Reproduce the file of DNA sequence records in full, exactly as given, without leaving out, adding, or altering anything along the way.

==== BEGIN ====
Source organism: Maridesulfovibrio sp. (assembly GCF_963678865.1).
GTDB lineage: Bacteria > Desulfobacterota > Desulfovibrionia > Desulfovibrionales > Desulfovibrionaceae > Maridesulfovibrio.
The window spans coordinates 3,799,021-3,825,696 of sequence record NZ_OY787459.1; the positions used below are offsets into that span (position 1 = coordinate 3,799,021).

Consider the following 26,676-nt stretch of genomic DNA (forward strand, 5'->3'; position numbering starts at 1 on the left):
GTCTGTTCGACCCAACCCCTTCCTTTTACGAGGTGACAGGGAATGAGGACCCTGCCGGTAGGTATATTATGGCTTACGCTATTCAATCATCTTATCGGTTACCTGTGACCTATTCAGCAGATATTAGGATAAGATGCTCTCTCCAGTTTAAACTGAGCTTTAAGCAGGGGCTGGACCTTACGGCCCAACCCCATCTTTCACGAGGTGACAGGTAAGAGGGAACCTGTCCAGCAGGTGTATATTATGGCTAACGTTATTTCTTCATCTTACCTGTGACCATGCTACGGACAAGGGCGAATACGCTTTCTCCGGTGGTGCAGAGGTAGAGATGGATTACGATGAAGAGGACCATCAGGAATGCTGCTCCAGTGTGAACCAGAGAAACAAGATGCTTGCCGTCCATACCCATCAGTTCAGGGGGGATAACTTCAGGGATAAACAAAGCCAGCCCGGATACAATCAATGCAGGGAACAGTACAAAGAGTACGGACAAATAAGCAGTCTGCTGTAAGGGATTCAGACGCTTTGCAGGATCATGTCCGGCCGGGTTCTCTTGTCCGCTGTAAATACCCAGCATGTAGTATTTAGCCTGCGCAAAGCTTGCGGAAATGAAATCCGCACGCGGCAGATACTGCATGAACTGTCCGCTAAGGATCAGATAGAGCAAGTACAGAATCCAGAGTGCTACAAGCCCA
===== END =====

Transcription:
Source organism: Maridesulfovibrio sp. (assembly GCF_963678865.1).
GTDB lineage: Bacteria > Desulfobacterota > Desulfovibrionia > Desulfovibrionales > Desulfovibrionaceae > Maridesulfovibrio.
The window spans coordinates 3,799,021-3,825,696 of sequence record NZ_OY787459.1; the positions used below are offsets into that span (position 1 = coordinate 3,799,021).

Consider the following 26,676-nt stretch of genomic DNA (forward strand, 5'->3'; position numbering starts at 1 on the left):
GTCTGTTCGACCCAACCCCTTCCTTTTACGAGGTGACAGGGAATGAGGACCCTGCCGGTAGGTATATTATGGCTTACGCTATTCAATCATCTTATCGGTTACCTGTGACCTATTCAGCAGATATTAGGATAAGATGCTCTCTCCAGTTTAAACTGAGCTTTAAGCAGGGGCTGGACCTTACGGCCCAACCCCATCTTTCACGAGGTGACAGGTAAGAGGGAACCTGTCCAGCAGGTGTATATTATGGCTAACGTTATTTCTTCATCTTACCTGTGACCATGCTACGGACAAGGGCGAATACGCTTTCTCCGGTGGTGCAGAGGTAGAGATGGATTACGATGAAGAGGACCATCAGGAATGCTGCTCCAGTGTGAACCAGAGAAACAAGATGCTTGCCGTCCATACCCATCAGTTCAGGGGGGATAACTTCAGGGATAAACAAAGCCAGCCCGGATACAATCAATGCAGGGAACAGTACAAAGAGTACGGACAAATAAGCAGTCTGCTGTAAGGGATTCAGACGCTTTGCAGGATCATGTCCGGCCGGGTTCTCTTGTCCGCTGTAAATACCCAGCATGTAGTATTTAGCCTGCGCAAAGCTTGCGGAAATGAAATCCGCACGCGGCAGATACTGCATGAACTGTCCGCTAAGGATCAGATAGAGCAAGTACAGAATCCAGAGTGCTACAAGCCCA